Home » CSS & XHTML, Javascript & Libraries, Programming Techniques, Web 3.0 » HTML5 Canvas Tutorial & Example. Draw a Rainbow using Arc.


The world is slowly adopting HTML5 and it is time to move towards it. HTML5 incorporates many features which were achievable only using third party plug-ins. I am not talking about HTML5 in detail. I just want to give you some light on a great feature which HTML5 ships with, “Canvas”!

“Canvas” which is an HTML5 tag, allows you to render graphics or visual images on the fly through programming in a browser. Very similar to generating graphics (drawing shapes) in Flash using the BitmapData class. To implement canvas in your webpage, you need to define a “canvas” tag in your mark up just like how you define any other container tag like “div”.

<canvas id="myCanvas" width="500" height="200"></canvas>

A canvas object contains a drawing context, which is where we draw graphics. This context can be accessed using Javascript. HTML5 has now defined only a “2D” context in a canvas. The future release of HTML5 may contain a 3D context as well. Let’s now see how to access this 2D context and start drawing.

var canvas = document.getElementById('myCanvas');
var context = canvas.getContext('2d');

The context has many methods associated with it which allows us to draw various shapes, fill colors, define styles etc. See the example below which draws a Rainbow in a Canvas. The rainbow is created by drawing 7 circles with different radiuses. You don’t see the full circles because I didn’t define a height for the canvas. The canvas has now the default height and it crops the rest of the part. Play with the code and let me know if you have any questions.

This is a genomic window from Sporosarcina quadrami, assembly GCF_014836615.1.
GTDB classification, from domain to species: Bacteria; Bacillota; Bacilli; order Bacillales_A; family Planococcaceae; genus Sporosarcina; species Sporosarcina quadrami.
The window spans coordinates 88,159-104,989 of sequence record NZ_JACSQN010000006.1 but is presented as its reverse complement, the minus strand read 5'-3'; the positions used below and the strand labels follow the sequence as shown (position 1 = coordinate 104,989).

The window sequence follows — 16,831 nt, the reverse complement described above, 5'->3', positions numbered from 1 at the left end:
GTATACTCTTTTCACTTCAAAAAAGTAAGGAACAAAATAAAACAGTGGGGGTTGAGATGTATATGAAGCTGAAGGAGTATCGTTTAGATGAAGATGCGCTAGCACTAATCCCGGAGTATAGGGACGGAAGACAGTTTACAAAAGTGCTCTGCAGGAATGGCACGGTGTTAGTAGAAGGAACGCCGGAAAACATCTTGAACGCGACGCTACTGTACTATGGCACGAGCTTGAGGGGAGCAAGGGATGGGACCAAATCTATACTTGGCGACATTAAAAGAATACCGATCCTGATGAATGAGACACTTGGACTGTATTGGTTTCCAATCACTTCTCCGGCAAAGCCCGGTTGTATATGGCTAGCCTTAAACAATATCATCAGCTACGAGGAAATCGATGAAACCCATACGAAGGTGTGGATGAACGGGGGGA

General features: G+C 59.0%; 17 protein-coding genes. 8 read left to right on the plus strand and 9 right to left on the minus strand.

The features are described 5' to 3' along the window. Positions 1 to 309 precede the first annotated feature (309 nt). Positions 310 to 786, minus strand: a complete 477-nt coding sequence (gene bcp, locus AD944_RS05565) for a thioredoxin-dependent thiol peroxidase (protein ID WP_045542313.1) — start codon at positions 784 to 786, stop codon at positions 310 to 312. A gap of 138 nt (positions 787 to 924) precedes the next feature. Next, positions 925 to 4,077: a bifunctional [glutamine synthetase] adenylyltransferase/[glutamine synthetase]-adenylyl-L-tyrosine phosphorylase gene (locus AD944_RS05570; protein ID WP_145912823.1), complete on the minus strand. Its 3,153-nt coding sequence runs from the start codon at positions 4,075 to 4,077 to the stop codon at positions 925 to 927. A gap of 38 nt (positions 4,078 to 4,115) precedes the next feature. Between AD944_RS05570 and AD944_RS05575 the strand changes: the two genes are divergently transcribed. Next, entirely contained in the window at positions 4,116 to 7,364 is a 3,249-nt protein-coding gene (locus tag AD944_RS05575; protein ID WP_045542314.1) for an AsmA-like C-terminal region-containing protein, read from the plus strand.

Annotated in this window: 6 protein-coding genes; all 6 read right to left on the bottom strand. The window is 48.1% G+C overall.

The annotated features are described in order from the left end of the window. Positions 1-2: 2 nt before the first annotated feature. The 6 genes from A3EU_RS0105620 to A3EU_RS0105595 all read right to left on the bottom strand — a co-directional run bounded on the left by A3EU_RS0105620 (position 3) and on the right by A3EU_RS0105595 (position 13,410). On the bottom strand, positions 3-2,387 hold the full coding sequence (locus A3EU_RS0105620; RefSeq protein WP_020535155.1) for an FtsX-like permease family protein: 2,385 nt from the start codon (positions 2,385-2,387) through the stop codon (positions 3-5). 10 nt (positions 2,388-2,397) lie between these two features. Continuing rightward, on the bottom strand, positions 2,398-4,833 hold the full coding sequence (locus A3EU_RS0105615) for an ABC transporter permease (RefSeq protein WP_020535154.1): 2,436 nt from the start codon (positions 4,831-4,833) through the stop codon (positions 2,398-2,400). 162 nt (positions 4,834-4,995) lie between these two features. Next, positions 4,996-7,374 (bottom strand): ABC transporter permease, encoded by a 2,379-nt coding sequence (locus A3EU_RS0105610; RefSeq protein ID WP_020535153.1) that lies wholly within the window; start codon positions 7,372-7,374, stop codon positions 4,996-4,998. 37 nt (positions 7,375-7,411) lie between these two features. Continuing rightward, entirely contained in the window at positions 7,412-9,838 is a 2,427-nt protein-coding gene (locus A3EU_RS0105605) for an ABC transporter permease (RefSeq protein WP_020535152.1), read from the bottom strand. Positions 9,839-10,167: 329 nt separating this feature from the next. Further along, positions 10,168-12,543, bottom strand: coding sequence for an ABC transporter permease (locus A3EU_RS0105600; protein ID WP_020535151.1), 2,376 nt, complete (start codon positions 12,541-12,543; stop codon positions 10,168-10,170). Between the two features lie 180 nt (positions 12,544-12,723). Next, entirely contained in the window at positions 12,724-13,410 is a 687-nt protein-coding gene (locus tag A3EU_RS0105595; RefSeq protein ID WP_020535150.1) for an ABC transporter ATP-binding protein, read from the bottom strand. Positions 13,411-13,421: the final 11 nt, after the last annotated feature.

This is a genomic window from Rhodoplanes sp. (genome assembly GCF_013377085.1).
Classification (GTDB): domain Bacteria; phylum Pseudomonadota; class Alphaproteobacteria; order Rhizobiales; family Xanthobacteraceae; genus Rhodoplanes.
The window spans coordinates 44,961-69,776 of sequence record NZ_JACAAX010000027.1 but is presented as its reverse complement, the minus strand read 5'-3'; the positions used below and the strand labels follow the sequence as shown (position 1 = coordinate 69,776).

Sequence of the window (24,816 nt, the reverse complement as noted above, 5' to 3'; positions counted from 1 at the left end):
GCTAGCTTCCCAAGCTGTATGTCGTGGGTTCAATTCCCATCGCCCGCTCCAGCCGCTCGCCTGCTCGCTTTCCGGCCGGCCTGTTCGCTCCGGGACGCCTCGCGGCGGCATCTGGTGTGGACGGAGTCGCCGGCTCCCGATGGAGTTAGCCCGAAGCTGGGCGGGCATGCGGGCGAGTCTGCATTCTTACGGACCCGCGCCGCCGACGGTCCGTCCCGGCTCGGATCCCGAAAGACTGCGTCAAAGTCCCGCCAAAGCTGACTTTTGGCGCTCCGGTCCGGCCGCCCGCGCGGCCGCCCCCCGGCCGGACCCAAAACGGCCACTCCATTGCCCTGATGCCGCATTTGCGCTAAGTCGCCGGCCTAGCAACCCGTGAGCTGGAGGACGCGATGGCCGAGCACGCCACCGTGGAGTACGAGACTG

<canvas id="myCanvas"></canvas>
var canvas = document.getElementById('myCanvas');
canvas.width = width = 470;
var context = canvas.getContext('2d');
var drawCircle = function(color, x, y, radius){
  context.arc(x, y, radius, 0, Math.PI*2, 0);
  context.fillStyle = '#' + 'ceff99ff78f86eeaaffffd45333'.substr(color*3,3);
for(i=0; i<7; i++){
	drawCircle(i%7, width/2, width/2, 250-15*(i+1));

The best part about the canvas is that, you can save a rendered graphics in the browser as an image by choosing Save Image As from the canvas context menu. I am not sure this feature is available in all the browsers.

Among the versions in Internet Explorer, IE 9 is the only browser which supports HTML5 and canvas. Other Major browsers have been supporting HTML5 for quite a while. To enable canvas feature in IE7+, developers can include a JS library named Explorer Canvas in their code. Download it here: http://code.google.com/p/explorercanvas/downloads/detail?name=excanvas_r3.zip

The above example code is a simplified version of code written by Marijn Haverbeke.
For a complete documentation on Canvas, see https://developer.mozilla.org/en/Canvas_tutorial/Drawing_shapes



  1. Nimay says:

    Good tutorial. Please also provide HTML5 game development tutorial

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